Isle of Bute, Bute
One of the best Castles of the Isles with a long and frequently violent history. It was one of the few Castles in Britain to have been built and sieged by Vikings!
The Castle is built on a motte (one of the furthest north of its kind) surrounded by a wet moat and dates to the 12th century when it was constructed in wood by the local Vikings. Shortly afterwards the motte was crowned with an oblong shell keep with circular towers (a very early example of round towers on a Castle in the UK). The massive keep-cum-gatehouse (pictured left) was added in the 15th century. As you enter the Castle there is a wonderfully preserved "pit" dungeon which you can climb down a ladder into!
The Vikings attacked the Castle in 1230, actually cutting a hole in the wall with their axes! It was captured in 1263 by King Haakon of Norway before his eventually defeat at the Battle of Largs (the final defeat of the Vikings in mainland Scotland). The Stewarts then held the Castle, but it was occupied by the English during the Wars of Independence.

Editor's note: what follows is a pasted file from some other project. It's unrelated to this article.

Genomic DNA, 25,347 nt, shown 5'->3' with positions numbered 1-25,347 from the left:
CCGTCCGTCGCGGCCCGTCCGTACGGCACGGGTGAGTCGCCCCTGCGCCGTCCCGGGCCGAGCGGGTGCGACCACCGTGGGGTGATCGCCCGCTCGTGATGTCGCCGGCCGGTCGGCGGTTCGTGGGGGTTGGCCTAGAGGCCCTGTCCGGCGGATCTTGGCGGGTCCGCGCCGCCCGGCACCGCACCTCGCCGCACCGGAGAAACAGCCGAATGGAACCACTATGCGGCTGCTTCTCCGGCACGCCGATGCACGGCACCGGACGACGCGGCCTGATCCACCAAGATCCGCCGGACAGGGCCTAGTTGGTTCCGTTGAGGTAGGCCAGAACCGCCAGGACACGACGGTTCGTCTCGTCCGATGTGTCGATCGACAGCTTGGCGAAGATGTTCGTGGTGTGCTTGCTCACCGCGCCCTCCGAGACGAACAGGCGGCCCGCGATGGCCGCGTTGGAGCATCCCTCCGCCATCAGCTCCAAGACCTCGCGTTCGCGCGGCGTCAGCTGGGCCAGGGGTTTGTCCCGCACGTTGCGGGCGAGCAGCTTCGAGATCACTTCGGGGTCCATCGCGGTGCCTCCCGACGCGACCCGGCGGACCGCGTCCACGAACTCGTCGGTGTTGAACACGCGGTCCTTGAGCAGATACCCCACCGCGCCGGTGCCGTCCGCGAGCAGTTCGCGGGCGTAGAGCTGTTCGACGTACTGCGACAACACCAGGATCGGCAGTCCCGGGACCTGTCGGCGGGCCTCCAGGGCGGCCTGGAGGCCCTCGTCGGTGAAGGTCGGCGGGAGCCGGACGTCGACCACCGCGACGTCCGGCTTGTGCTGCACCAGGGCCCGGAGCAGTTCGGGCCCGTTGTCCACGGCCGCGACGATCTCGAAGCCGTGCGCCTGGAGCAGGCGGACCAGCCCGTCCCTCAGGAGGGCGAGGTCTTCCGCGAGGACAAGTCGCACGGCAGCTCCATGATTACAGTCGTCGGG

Robert the Bruce took the Castle briefly, but it was retaken by the English in 1334, only to be taken once more by the Scots soon afterwards.
Robert II and Robert III both liked Rothesay and made it their principle residence. Robert III made his eldest son Duke of Rothesay, a tradition which continues to this day's incumbent of the title Prince Charles.
In 1462 the Earl of Ross laid siege to the Castle, in 1527 it was the turn of the Master of Ruthven and in 1544 the Earl of Lennox captured the Castle for the English. In the 1650s it was held for King Charles, but eventually Cromwell recaptured the Castle and it was badly slighted thereafter.
In 1685 the Castle was torched by the Earl of Argyll's men and it was left to fall to ruin until partial repair was undertaken in 1816 by the 2nd Marquis of Bute who built the Isle of Bute's main tourist attraction, Mount Stuart.
The Castle is owned by Historic Scotland and open most of the year round.
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